For years, Darren Murray’s life has been a myriad of indoor astrodomes, video analysis, sports psychology and elite coaching courses. He’s been up and down the United Kingdom, across Europe, even to Asia and America. The feeling he gets at Riccarton is unique, which is why he rejoined Hearts.
Investment in youth is growing at the Edinburgh club. Murray’s return as head of coach education coincides with the launch of Hearts’ own performance school at Balerno High, merely three miles from the club’s training ground on the Capital’s periphery. It is another step on the progress ladder just over three years since administration.
Development excites Murray and he has noted gradual growth behind the scenes at Hearts. He left his job there as player development manager four years ago after coaching the likes of Jamie Walker, Callum Paterson, Sam Nicholson and Jason Holt from youth team to seniors. He join Coventry City but, for the last two years, has been head coach and coach mentor with Box Soccer.
The training programme for youngsters was developed by Ian Cathro, the former Hearts head coach, and is now owned by John Colquhoun. It is implemented at younger age levels within the Hearts youth academy so Murray has been in and around the place for some time.
The Balerno High partnership is an extra incentive for him to come back. It brings Hearts in line with other top Scottish clubs who operate individual performance schools separate from the seven run by the Scottish Football Association.
Celtic’s academy players attend St Ninian’s High School in Kirkintilloch, where their academic progress is supplemented by daily football coaching on top of what their club offers at night. Rangers use Boclair Academy in Bearsden in the same way. Craig Levein, Hearts’ director of football and manager, felt it essential for his club to install a similar scheme. He helped implement Dundee United’s performance link-up with St John’s High School several years ago.
Levein and Hearts’ academy manager Roger Arnott have now enlisted Murray to educate the coaches who will nurture future generations of youth proteges.
“When Craig and Roger initially approached me to come in, I thought it was a good opportunity and I’ll tell you why: There is something big happening at Hearts,” Murray told the Evening News. “When I walk into that indoor arena and look at all these young players, there is a feeling that something big is happening.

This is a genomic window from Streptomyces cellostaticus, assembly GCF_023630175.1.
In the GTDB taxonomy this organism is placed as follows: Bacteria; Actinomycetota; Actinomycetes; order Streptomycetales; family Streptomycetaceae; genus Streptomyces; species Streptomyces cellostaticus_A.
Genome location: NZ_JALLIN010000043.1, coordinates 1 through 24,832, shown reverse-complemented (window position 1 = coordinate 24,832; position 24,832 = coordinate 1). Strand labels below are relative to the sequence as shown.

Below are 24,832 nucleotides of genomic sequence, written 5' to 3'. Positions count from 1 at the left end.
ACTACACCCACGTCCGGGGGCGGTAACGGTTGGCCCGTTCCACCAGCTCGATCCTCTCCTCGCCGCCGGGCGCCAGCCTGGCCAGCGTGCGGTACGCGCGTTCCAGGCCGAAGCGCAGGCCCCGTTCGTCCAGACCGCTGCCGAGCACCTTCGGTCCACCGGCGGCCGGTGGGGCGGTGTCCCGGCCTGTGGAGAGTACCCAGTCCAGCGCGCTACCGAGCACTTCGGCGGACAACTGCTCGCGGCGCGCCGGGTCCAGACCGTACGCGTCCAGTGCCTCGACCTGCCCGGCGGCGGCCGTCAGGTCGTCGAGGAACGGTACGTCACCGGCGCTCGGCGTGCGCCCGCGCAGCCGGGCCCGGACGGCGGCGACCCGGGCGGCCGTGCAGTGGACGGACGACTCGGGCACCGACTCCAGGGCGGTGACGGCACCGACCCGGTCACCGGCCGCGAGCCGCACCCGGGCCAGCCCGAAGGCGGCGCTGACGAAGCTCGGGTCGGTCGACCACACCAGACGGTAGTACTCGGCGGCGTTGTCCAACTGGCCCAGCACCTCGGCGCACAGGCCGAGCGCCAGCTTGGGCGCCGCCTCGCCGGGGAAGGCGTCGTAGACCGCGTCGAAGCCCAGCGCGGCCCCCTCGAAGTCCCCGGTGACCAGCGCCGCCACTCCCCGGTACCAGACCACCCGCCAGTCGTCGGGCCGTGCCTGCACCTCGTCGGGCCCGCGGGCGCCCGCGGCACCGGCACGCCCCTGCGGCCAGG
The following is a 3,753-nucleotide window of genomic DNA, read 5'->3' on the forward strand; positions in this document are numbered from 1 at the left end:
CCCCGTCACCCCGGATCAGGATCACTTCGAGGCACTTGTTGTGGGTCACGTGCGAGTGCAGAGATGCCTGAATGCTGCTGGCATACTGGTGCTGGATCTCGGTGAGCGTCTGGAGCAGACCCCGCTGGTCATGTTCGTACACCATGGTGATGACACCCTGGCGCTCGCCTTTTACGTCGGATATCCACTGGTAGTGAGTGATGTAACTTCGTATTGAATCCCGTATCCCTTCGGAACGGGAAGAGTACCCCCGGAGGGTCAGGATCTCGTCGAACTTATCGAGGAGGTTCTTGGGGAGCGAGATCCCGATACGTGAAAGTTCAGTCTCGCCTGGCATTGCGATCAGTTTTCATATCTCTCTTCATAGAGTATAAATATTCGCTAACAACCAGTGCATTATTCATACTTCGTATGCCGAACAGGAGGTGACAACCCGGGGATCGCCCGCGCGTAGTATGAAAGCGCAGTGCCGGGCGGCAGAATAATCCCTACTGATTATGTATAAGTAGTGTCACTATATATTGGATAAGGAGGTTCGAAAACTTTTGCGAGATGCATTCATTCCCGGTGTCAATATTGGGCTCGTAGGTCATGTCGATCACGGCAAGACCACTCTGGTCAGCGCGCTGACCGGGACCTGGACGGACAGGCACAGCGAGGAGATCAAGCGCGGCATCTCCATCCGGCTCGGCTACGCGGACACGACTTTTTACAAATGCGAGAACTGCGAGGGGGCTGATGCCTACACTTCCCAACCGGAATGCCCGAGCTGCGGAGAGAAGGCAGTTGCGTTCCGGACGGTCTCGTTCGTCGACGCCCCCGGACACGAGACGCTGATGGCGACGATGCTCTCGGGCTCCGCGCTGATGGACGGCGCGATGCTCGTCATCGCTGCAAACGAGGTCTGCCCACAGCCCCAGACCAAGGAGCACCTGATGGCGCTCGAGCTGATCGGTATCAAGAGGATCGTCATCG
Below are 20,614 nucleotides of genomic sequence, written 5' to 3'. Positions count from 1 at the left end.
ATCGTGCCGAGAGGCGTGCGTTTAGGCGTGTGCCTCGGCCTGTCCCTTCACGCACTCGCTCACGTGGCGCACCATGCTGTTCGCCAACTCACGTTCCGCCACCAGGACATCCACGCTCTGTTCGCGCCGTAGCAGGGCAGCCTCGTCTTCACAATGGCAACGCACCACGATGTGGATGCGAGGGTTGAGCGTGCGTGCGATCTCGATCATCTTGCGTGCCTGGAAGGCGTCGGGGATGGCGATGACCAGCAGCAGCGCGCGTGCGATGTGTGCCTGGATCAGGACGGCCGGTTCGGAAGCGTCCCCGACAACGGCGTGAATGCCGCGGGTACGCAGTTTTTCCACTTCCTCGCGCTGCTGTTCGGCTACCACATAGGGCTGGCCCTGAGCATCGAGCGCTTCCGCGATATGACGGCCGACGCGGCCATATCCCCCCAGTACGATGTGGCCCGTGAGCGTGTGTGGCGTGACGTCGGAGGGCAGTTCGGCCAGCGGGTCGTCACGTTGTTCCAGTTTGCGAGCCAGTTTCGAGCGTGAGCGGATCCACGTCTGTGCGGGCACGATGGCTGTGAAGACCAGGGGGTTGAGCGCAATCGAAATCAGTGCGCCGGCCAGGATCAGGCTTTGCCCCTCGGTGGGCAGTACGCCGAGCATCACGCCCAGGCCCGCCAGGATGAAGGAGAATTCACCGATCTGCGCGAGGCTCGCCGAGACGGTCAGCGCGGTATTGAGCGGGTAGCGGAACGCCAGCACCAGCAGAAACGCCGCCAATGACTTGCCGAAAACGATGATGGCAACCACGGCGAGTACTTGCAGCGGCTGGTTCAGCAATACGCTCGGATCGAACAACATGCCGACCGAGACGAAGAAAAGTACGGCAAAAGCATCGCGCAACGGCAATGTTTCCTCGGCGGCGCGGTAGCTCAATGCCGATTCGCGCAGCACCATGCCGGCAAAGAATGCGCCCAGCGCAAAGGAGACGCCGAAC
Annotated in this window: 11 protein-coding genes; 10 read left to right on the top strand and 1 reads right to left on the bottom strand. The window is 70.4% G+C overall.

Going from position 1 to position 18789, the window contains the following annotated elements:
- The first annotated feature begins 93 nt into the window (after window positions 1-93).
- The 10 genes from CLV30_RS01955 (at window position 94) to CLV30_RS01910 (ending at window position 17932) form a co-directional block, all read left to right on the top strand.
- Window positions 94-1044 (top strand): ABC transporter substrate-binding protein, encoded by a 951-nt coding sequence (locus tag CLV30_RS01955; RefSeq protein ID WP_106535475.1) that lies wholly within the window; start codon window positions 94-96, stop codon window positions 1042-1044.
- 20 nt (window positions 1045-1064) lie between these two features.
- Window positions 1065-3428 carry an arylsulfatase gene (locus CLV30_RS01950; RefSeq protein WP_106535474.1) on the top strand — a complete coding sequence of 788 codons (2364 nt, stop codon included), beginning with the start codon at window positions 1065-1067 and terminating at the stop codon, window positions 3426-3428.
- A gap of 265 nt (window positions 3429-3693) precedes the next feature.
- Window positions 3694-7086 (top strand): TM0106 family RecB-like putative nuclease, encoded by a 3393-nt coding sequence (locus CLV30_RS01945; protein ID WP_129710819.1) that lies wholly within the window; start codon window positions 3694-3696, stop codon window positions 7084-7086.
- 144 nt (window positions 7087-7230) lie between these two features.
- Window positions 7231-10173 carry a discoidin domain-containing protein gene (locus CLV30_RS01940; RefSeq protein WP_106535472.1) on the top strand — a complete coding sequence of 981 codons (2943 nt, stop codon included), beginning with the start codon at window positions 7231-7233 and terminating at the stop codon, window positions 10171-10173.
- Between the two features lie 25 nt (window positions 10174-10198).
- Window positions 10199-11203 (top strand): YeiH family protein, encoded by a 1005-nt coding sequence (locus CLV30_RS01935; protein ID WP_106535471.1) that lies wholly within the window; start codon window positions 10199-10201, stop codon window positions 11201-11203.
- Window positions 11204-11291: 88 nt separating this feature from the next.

“I’m not just saying this because I’m involved with Hearts. It’s a general feeling of something brewing. I’ve been to a lot of academies in the UK and I don’t think that feeling would be anywhere but Hearts.
“Kids are coming off the training pitch dripping with sweat. People might think that’s just a wee thing but I think it’s great. The environment for these young players to develop is phenomenal.”
Murray steps into the shoes of none other than John Robertson, who was educating Riccarton youth coaches prior to becoming Inverness manager.
“The role is one of a coach mentor, someone who goes in and develops a relationship with the coaches,” explained Murray. “A word I always use when you’re talking about young players is ‘standards’. I know the standards getting set with the younger age-groups because I see it through Box Soccer at seven-a-side level.
“It’s quite a big remit but want to make sure the 11-a-side teams have the same standards. Craig and Roger have worked tirelessly at that academy and what they’ve got in place is first-class. They have principles of play which must be adhered to and the coaches will be developed over time. That’s my job.
“By developing a relationship with the coaches, I’ll get a relationship with the players as well. It will take me time to get everybody’s name but, given time, I’ll know every player in that academy.”
Coaching coaches is a big part of Levein’s overall philosophy, something Murray buys into. He is adamant the Tynecastle first team will one day be dominated by academy graduates once again.
“I do coach education for the Box Soccer coaches, who work with younger teams in Hearts’ academy. Scott Crabbe is working with the coaches who deliver Box Soccer, too, and he’s been a brilliant addition. Myself and John Colquhoun understand coach education is hugely important. If you educate coaches, those coaches educate players and those players become better. Development is a marathon, not a sprint. Given time, I’m convinced the Hearts first team will be littered with players who have come through the academy. There’s absolutely no doubt. I’ve seen it with my own eyes.
“It’s exciting times. Hearts are putting a lot of money into developing their academy. I’ve been up to Balerno and seen the players and coaches there.”
Working for Hearts is a labour of love for a lifelong fan. Murray appreciates the privilege of pulling on that maroon shirt. “Players need to understand that playing for Hearts is a big thing. Everything is going well but I think we can always get better.”
In his mind, he knows the identikit model of his ideal youth coach. “It’s a mix between a command coach and a discovered-learning coach. A command coach has high standards and big discipline. A discovered learning coach will ask the players questions because the most important thing is for the players to understand what they’re actually being taught.
“If we can get a mix between command and discovered learning, it will be key. A lot of coaches are purely command, a lot are purely discovered learning. I believe there has to be a line drawn with the players.
“If they are asked a question and come up with the right answer, the coach is happy with the learning process. The standards coaches set will be mirrored by the players they coach. You gain a connection to players by being energetic and enthusiastic. Then comes discipline. Connection and discipline are two key things for any player and any coach.”